For Theme II, students are required to learn about the Paths to Economic Development and the Asian Financial Crisis. Similar to Paper 1 Theme II (Global Economy), the application of general economic concepts is carried out to understand how Southeast Asian nations became prosperous. Additionally, there will be a section dedicated to understand the causes and consequences of the 1997 financial crisis.

For Theme III, students are expected to be familiar with Inter-state Tensions and Co-operation as well as the establishment of the ASEAN. This theme is largely relevant in raising awareness on the political complexities of inter-state relations, given the persistence of such challenges in the modern world (e.g. South China Sea dispute). Furthermore, students will learn how this newly-formed regional organisation strives to maintain regional peace and security through various methods.


You can sign up for our JC History Tuition to study productively. Our programme features summary notes, essay outline references and source-based case study practice questions. Our structured curriculum will ensure that your time is well-spent as you learn in a progressive way.

Furthermore, you can consider register for our JC tuition, like GP TuitionEconomics TuitionJC Chemistry TuitionJC Math Tuition and China Studies in English Tuition. For Secondary Tuition, we provide Secondary English TuitionSecondary Math tuitionSecondary Chemistry Tuition and Secondary Economics Tuition. Call 9689 0510 to find out more.

JC History Tuition Bishan Singapore - How to answer an A Level History essay question

How to answer an A Level History essay question?

Essay Writing: Revisited
In contrast to the typical posts that feature specific themes, such as the Cold War and the United Nations, I will re-cap on the critical aspects of essay writing, which is for Section B. This is done in view of the GCE A Level examination for H1 and H2 History in November 2019. Previously, I have also posted a similar article that highlighted relevant areas of study.

1. Be familiar with the syllabus requirements
It is important to understand the featured themes that are covered in the examination. By doing so, you can derive a clear strategy for the actual day.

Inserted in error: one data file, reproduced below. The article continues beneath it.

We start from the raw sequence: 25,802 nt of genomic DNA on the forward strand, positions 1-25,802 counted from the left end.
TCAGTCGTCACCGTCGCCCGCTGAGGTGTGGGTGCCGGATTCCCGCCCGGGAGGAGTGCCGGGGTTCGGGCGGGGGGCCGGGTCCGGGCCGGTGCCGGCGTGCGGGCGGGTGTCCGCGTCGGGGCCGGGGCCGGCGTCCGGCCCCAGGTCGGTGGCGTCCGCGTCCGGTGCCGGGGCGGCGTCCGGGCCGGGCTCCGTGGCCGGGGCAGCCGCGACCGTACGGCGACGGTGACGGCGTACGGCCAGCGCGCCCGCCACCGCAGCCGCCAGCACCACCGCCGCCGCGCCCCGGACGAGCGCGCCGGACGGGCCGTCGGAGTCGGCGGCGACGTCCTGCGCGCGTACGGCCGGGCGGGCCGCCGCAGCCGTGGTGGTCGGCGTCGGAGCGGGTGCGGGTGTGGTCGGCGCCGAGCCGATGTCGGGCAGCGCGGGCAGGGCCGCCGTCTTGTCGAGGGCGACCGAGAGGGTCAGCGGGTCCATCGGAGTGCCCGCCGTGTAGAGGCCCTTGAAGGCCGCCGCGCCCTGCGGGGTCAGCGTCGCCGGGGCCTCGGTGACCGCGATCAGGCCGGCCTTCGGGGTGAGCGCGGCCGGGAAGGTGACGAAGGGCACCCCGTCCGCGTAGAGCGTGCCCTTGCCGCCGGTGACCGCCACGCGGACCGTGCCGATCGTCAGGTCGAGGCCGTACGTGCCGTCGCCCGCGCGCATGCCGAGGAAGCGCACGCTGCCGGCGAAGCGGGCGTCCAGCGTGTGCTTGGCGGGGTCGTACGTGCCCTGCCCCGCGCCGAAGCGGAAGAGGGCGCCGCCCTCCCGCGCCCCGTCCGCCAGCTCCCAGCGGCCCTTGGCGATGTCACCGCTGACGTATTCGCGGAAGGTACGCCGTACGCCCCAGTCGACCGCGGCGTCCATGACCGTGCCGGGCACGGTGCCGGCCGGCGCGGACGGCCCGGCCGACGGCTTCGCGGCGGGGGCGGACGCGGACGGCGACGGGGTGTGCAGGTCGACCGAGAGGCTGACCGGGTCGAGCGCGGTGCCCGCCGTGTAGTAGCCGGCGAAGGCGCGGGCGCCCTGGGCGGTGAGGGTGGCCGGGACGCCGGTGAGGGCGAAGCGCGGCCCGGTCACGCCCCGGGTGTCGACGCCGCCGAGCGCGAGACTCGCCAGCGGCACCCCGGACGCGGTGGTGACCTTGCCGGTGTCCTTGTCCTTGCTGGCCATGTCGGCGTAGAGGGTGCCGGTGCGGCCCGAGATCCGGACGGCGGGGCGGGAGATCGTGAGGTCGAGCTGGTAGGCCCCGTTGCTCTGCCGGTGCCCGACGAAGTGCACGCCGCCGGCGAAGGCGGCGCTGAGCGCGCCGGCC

(a) For H2 History (9752), there are Papers 1 and 2:

  • For Paper 1, you are required to answer ONE essay question from Theme II: Understanding the Global Economy and ONE essay question from Theme III: Safeguarding International Peace and Security.
  • For Paper 2, you are required to answer ONE essay question from Theme I: Search for Political Stability and ONE essay question from Theme II: Economic Development after Independence

(b) For H1 History (8821), there is one paper, but the examination format is identical to the H2 syllabus:

  • You are required to answer ONE essay question from Theme II: The Cold War and Asia
  • Also, you have to answer ONE essay question from Theme III: The Cold War and the United Nations

(c) Be familiar with the topics tested within each theme
Within each theme, there are several topics that students are expected to learn and apply in the essay section. For example, H2 History Paper 2 Theme II has two main areas: ‘Paths to economic development’ and ‘Asian Financial Crisis’.

Although some students hold the assumption that they can spot, meaning that they focus on specific topics, while excluding others, it is a risky strategy to take.

Although some students hold the assumption that they can spot, meaning that they focus on specific topics, while excluding others, it is a risky strategy to take. In view of the recent 2019 A Level examination (for H2 History), the ‘Asian Financial Crisis’ was not featured in Section B. We have gathered feedback from students and some revealed that there were those who were unable to write the second essay due to the lack of content familiarity.